Deadlock prevention

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For a deadlock to occur, each of the four necessary conditions must hold. By ensuring that at least one of these conditions cannot hold, we can prevent the occurrence of a deadlock.

Mutual Exclusion

The mutual exclusion condition must hold for non-sharable types of resources. For example, a printer cannot be simultaneously shared by several processes. Read only files are a good example of a sharable resource. If several processes attempt to open a read only file at the same time, they can be granted simultaneous access to the file. In general, however, it is not possible to prevent deadlocks by denying the mutual exclusion condition. Some resources are intrinsically non-sharable.

Hold and Wait

In order to ensure that hold and wait condition never holds in the system, we must guarantee that whenever a process requests a resource it does not hold any other resources. Two protocols can be used for this:

First protocol: Each process requests and be allocated all of its resources before it begins execution. This provision can be implemented by requiring that system calls requesting resources for a particular process precede any other system calls.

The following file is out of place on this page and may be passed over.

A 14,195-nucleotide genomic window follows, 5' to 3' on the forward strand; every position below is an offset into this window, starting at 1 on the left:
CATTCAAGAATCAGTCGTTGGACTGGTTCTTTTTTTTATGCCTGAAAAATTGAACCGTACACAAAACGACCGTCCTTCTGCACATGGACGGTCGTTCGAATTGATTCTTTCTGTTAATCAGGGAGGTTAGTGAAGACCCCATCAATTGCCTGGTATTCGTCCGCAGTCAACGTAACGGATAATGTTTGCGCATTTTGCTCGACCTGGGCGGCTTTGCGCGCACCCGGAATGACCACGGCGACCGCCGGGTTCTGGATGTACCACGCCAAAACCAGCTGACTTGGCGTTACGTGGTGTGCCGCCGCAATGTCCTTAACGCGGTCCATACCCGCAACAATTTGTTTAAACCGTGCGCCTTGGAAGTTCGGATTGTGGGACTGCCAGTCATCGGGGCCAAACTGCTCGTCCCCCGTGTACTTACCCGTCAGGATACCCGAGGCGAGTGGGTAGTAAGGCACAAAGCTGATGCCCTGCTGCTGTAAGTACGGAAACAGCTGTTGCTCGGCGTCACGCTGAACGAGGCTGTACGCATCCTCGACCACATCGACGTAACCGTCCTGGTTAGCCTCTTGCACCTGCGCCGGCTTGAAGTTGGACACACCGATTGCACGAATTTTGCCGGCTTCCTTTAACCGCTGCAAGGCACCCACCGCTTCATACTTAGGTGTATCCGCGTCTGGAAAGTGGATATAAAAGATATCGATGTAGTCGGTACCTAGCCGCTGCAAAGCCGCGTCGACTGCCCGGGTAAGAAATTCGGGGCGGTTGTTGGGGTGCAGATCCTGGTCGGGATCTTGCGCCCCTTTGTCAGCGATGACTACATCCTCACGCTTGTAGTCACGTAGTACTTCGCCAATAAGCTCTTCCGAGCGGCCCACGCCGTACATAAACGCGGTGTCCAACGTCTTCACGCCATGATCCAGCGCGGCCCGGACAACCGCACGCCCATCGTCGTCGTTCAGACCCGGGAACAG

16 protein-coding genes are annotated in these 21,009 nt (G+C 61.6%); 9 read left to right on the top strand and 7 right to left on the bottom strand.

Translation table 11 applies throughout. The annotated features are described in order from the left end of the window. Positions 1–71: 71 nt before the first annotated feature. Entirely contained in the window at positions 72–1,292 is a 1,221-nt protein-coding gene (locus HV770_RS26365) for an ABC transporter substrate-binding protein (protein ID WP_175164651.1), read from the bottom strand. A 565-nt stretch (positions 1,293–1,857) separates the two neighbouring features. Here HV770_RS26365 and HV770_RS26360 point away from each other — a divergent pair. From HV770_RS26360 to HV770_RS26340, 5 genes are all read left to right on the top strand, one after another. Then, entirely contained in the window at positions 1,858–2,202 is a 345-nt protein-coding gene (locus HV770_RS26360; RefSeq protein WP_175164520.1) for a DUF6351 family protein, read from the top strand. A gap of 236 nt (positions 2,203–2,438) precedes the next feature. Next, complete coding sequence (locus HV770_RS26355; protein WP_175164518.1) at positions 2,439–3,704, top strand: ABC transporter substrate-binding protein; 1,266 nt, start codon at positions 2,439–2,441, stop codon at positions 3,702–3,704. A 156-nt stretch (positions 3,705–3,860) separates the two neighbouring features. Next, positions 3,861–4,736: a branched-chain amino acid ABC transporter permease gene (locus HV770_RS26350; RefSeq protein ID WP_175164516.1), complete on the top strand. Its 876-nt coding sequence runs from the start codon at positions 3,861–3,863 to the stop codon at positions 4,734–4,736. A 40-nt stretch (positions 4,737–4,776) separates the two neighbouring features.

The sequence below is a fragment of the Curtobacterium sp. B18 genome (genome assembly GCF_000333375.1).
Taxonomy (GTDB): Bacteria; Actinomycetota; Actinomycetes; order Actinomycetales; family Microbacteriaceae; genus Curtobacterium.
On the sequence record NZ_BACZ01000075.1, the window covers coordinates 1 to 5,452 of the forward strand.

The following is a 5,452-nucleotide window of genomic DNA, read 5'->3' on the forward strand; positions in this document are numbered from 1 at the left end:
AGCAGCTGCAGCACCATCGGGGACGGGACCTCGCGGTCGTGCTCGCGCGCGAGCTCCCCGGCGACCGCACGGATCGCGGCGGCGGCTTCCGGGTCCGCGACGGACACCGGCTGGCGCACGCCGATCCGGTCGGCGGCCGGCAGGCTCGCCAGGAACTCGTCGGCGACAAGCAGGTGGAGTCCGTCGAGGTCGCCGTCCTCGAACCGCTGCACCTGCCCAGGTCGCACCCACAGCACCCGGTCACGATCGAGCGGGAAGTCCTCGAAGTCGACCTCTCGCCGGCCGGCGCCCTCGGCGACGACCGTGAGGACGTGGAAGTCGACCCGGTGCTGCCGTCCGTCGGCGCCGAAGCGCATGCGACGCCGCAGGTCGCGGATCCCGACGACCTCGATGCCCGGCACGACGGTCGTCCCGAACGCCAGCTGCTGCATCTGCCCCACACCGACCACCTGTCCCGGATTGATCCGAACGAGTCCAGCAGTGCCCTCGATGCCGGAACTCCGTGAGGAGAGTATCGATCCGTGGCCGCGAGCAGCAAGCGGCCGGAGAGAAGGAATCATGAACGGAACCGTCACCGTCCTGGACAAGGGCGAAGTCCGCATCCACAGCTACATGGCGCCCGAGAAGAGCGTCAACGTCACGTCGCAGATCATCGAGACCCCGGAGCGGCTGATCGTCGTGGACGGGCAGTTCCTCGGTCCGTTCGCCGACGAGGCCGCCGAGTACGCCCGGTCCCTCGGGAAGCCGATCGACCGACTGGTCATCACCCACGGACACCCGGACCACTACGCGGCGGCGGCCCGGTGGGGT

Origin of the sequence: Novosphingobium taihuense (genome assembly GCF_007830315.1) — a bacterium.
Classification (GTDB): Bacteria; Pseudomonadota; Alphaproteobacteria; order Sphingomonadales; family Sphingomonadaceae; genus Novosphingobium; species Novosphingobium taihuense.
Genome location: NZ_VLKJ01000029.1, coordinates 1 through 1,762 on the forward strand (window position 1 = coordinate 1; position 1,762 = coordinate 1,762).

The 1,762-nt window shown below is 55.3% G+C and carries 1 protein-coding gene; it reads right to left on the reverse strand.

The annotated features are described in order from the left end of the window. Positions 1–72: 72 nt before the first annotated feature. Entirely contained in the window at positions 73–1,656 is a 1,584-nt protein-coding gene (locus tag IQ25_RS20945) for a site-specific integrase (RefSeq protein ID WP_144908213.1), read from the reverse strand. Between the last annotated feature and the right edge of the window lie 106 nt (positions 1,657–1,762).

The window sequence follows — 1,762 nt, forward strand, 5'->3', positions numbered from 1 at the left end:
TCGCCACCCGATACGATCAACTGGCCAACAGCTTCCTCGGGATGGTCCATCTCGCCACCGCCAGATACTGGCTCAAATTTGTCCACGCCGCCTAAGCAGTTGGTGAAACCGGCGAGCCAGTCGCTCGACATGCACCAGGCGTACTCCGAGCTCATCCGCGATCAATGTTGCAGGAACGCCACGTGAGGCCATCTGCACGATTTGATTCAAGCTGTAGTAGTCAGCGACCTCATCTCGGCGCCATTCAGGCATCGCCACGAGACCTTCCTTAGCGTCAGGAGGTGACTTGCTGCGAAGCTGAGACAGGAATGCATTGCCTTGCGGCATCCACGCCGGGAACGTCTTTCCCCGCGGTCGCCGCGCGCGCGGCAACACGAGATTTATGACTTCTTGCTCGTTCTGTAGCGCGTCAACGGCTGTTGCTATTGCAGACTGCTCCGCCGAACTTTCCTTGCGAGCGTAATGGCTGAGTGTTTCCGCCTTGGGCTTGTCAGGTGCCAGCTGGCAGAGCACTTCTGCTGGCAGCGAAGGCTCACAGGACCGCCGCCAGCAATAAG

Second protocol: A process requests resources only when it has none. A process may request some resources and use them. Before it can request any additional resources, however, it must release all the resources that it is currently allocated.

Disadvantages for the above two protocols include:

Low resource utilization Starvation is possible

No Preemption

In order to ensure that this condition does not hold, the following protocol may be used. If the process that is holding some resources requests another resource that cannot be immediately allocated to it (i.e. the process must wait), then all resources currently being held are preempted i.e. these resources are implicitly released. The preempted resources are added to the list of resources for which the process is waiting. The process will only be restarted when it can regain its old resources, as well as the new ones that it is requesting.

Circular Wait

In order to ensure that the circular wait condition never holds, we may impose a total ordering of all resource types i.e. we assign to each resource type a unique integer number which allows us to compare two resources and determine whether one precedes another in our ordering.